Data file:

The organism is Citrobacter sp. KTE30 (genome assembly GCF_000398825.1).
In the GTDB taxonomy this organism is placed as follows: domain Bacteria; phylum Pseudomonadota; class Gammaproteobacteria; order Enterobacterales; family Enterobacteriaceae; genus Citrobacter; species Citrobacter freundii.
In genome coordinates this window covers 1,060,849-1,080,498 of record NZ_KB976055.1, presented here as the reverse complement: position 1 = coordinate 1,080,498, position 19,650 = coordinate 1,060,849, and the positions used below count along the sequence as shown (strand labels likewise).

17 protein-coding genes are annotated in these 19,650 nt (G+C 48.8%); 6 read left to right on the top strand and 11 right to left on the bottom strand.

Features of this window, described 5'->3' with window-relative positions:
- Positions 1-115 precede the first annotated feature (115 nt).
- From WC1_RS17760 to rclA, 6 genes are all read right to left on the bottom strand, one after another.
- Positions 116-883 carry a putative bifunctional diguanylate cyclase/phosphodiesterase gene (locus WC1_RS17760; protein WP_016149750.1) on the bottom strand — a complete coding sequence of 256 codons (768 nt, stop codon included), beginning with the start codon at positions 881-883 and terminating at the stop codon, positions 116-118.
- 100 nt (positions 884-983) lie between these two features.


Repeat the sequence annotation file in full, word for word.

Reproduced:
The organism is Citrobacter sp. KTE30 (genome assembly GCF_000398825.1).
In the GTDB taxonomy this organism is placed as follows: domain Bacteria; phylum Pseudomonadota; class Gammaproteobacteria; order Enterobacterales; family Enterobacteriaceae; genus Citrobacter; species Citrobacter freundii.
In genome coordinates this window covers 1,060,849-1,080,498 of record NZ_KB976055.1, presented here as the reverse complement: position 1 = coordinate 1,080,498, position 19,650 = coordinate 1,060,849, and the positions used below count along the sequence as shown (strand labels likewise).

17 protein-coding genes are annotated in these 19,650 nt (G+C 48.8%); 6 read left to right on the top strand and 11 right to left on the bottom strand.

Features of this window, described 5'->3' with window-relative positions:
- Positions 1-115 precede the first annotated feature (115 nt).
- From WC1_RS17760 to rclA, 6 genes are all read right to left on the bottom strand, one after another.
- Positions 116-883 carry a putative bifunctional diguanylate cyclase/phosphodiesterase gene (locus WC1_RS17760; protein WP_016149750.1) on the bottom strand — a complete coding sequence of 256 codons (768 nt, stop codon included), beginning with the start codon at positions 881-883 and terminating at the stop codon, positions 116-118.
- 100 nt (positions 884-983) lie between these two features.